Karamoja Students Threaten Demo Over Poverty, Insecurity

Karamoja Students Threaten Demo Over Poverty, Insecurity

Students from the Karamoja sub-region, who belong to the opposition political party National Unity Platform (NUP), have issued a two-week ultimatum to the government, demanding prompt action to address the persistent issues of poverty and insecurity in the region.

Led by Ernest Ayen, the District Youth Chairperson for Abim, the students accused the government of neglecting the problems affecting the sub-region. They noted escalating insecurity and recurrent raids, coupled with unmitigated poverty, which they say the government has neglected for a long time.

Addressing journalists at the NUP Headquarters in Kamwokya Monday, Ayen said that they have lost at least 10 people this month who were killed in Abim by unknown assailants. He stated that the only thing the community can do is to mobilize themselves and look for the bodies of the deceased.

For many years, the Karamoja region has witnessed several cases of insecurity mainly attributed to the porous border, inadequate police and military presence, and gun trafficking, which has claimed numerous lives in the region.

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The latest incident involved the disruption of learning in Tapac and Katikekile Sub Counties in Moroto District, where the warriors and security forces turned Musas Primary School in Katikekile and Kodonyo in Tapac Sub County into a battlefield.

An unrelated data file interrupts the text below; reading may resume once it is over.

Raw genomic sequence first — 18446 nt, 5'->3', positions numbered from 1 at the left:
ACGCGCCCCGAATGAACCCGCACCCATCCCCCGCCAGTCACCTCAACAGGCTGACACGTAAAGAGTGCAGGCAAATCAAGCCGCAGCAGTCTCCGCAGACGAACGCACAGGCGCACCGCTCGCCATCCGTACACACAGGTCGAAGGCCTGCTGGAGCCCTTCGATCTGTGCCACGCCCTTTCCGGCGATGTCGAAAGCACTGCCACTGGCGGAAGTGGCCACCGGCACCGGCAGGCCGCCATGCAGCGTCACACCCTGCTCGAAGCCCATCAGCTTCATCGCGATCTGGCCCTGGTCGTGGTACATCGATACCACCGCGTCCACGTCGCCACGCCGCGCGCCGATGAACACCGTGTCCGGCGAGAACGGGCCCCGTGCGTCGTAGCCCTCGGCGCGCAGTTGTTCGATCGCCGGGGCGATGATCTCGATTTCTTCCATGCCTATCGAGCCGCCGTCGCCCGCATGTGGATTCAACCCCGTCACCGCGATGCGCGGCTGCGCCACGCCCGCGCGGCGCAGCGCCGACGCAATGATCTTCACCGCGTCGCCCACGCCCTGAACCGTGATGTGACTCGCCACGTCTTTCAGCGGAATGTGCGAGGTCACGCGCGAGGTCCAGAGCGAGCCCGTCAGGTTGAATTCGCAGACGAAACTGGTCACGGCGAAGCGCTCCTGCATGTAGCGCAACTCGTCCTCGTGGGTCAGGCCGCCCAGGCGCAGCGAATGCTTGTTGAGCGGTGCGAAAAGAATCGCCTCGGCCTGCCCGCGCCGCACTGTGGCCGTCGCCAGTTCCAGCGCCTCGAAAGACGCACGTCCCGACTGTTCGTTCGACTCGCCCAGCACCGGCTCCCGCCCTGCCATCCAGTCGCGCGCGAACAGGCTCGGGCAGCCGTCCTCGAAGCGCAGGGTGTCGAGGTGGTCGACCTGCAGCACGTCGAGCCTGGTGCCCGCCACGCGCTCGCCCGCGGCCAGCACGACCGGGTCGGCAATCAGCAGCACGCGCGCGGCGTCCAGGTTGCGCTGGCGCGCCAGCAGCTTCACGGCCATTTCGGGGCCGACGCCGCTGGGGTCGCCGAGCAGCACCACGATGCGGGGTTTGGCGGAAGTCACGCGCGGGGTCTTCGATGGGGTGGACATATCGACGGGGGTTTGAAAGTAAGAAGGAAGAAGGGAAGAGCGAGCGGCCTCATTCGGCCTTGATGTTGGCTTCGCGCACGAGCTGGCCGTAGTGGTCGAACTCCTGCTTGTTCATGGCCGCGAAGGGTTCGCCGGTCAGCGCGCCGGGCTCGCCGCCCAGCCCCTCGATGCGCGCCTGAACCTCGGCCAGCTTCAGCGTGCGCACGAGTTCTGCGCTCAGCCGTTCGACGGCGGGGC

Ayen noted that the frequent deaths in the region severely impact the economic conditions, as it creates an environment of fear, rendering commercial activities impossible. Additionally, it adversely affects the education of students who have to travel long distances, exacerbating an already dire situation.

Their pleas come at a time when several government officials have been arraigned in the anti-corruption court over diverting iron sheets meant for the people of Karamoja. But Ayen said that the Karamoja people should not expect much justice from the government. Instead, the situation should serve as an awakening call that the community cannot rely on their leaders for assistance or justice.

Cynthia Adepomac, a law student from Kampala International University, said that most Karamojongs have been forced to engage in raids due to poverty, which they have experienced for many years.

It is against this background that the students led by Ayen have given the government a two-week ultimatum to address their demands, failing which they will take to the streets to display their discontent.

“We have given the government an ultimatum of two weeks. If nothing is done, they will kill us on the streets, other than die in our houses. It’s useless to die in your house; you’d rather die on the streets and know who has killed you,” he said.

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